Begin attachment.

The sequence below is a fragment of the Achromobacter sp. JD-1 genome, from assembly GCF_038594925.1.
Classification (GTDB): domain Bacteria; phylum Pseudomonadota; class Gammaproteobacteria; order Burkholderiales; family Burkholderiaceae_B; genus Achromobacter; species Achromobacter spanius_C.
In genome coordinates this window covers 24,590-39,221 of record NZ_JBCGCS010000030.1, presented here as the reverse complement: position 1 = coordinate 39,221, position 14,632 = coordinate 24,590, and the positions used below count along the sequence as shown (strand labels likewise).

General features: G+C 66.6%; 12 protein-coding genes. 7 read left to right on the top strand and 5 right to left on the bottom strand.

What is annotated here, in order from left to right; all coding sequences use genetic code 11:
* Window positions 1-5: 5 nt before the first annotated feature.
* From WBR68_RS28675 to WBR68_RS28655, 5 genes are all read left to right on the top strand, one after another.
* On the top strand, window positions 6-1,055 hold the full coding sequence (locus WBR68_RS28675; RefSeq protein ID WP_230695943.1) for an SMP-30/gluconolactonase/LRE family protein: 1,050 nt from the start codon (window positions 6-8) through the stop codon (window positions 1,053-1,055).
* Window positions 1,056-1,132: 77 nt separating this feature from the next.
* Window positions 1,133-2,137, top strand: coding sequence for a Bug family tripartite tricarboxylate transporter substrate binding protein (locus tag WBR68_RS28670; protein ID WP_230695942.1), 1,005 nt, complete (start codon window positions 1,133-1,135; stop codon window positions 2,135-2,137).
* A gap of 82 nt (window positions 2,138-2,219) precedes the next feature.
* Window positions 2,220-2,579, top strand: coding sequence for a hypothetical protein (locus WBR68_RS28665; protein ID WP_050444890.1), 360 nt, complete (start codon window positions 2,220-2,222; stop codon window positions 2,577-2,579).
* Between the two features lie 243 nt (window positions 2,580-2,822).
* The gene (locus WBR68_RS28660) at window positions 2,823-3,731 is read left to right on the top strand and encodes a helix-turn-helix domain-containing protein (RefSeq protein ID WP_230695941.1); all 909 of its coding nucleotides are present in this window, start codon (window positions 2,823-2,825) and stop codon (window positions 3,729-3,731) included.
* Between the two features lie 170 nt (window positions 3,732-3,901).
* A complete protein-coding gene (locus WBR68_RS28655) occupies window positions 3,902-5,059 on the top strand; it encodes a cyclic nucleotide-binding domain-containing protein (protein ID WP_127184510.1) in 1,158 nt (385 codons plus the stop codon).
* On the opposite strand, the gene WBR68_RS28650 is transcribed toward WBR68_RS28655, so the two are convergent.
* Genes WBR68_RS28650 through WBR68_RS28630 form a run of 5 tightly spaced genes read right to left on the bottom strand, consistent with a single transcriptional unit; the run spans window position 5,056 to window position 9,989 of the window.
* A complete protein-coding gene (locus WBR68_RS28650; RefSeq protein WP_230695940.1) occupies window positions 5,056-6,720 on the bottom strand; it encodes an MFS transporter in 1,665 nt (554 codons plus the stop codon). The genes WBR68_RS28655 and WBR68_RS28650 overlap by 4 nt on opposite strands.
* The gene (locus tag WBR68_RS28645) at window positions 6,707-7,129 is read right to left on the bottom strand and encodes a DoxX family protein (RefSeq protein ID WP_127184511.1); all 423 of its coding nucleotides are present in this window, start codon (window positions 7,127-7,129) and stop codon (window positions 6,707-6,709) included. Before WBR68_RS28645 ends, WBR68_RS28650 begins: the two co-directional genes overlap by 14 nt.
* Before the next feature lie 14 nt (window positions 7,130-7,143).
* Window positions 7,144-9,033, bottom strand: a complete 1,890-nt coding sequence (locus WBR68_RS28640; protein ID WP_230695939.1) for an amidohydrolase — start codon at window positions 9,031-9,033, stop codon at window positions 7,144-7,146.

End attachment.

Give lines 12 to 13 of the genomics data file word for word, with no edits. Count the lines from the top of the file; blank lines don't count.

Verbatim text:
* Window positions 2,220-2,579, top strand: coding sequence for a hypothetical protein (locus WBR68_RS28665; protein ID WP_050444890.1), 360 nt, complete (start codon window positions 2,220-2,222; stop codon window positions 2,577-2,579).
* Between the two features lie 243 nt (window positions 2,580-2,822).